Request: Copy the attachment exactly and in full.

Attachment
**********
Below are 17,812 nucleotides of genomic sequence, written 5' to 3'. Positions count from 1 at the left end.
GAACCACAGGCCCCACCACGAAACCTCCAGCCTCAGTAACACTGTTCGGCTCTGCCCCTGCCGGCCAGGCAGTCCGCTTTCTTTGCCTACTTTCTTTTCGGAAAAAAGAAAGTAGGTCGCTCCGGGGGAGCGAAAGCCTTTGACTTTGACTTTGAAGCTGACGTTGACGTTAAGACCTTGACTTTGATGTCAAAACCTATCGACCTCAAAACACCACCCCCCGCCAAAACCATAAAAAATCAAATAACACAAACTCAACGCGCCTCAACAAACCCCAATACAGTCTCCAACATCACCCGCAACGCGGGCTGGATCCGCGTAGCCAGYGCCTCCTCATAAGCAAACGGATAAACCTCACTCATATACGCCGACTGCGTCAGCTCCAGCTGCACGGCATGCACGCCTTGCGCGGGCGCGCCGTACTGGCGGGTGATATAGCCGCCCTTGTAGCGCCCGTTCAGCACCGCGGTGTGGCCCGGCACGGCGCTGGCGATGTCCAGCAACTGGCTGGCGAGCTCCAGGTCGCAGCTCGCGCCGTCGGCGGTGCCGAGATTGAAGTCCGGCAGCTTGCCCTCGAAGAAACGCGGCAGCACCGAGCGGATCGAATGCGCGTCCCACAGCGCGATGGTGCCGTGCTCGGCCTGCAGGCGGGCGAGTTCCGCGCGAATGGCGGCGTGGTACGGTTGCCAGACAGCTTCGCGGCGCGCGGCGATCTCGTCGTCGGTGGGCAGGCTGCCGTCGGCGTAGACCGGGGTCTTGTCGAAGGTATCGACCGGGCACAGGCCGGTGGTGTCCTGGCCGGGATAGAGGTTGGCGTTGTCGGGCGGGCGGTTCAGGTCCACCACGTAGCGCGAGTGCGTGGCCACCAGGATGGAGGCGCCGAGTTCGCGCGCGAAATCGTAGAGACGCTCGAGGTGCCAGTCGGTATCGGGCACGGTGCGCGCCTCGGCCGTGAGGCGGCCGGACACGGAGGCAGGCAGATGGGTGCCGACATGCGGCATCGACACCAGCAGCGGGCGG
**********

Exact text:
Below are 17,812 nucleotides of genomic sequence, written 5' to 3'. Positions count from 1 at the left end.
GAACCACAGGCCCCACCACGAAACCTCCAGCCTCAGTAACACTGTTCGGCTCTGCCCCTGCCGGCCAGGCAGTCCGCTTTCTTTGCCTACTTTCTTTTCGGAAAAAAGAAAGTAGGTCGCTCCGGGGGAGCGAAAGCCTTTGACTTTGACTTTGAAGCTGACGTTGACGTTAAGACCTTGACTTTGATGTCAAAACCTATCGACCTCAAAACACCACCCCCCGCCAAAACCATAAAAAATCAAATAACACAAACTCAACGCGCCTCAACAAACCCCAATACAGTCTCCAACATCACCCGCAACGCGGGCTGGATCCGCGTAGCCAGYGCCTCCTCATAAGCAAACGGATAAACCTCACTCATATACGCCGACTGCGTCAGCTCCAGCTGCACGGCATGCACGCCTTGCGCGGGCGCGCCGTACTGGCGGGTGATATAGCCGCCCTTGTAGCGCCCGTTCAGCACCGCGGTGTGGCCCGGCACGGCGCTGGCGATGTCCAGCAACTGGCTGGCGAGCTCCAGGTCGCAGCTCGCGCCGTCGGCGGTGCCGAGATTGAAGTCCGGCAGCTTGCCCTCGAAGAAACGCGGCAGCACCGAGCGGATCGAATGCGCGTCCCACAGCGCGATGGTGCCGTGCTCGGCCTGCAGGCGGGCGAGTTCCGCGCGAATGGCGGCGTGGTACGGTTGCCAGACAGCTTCGCGGCGCGCGGCGATCTCGTCGTCGGTGGGCAGGCTGCCGTCGGCGTAGACCGGGGTCTTGTCGAAGGTATCGACCGGGCACAGGCCGGTGGTGTCCTGGCCGGGATAGAGGTTGGCGTTGTCGGGCGGGCGGTTCAGGTCCACCACGTAGCGCGAGTGCGTGGCCACCAGGATGGAGGCGCCGAGTTCGCGCGCGAAATCGTAGAGACGCTCGAGGTGCCAGTCGGTATCGGGCACGGTGCGCGCCTCGGCCGTGAGGCGGCCGGACACGGAGGCAGGCAGATGGGTGCCGACATGCGGCATCGACACCAGCAGCGGGCGG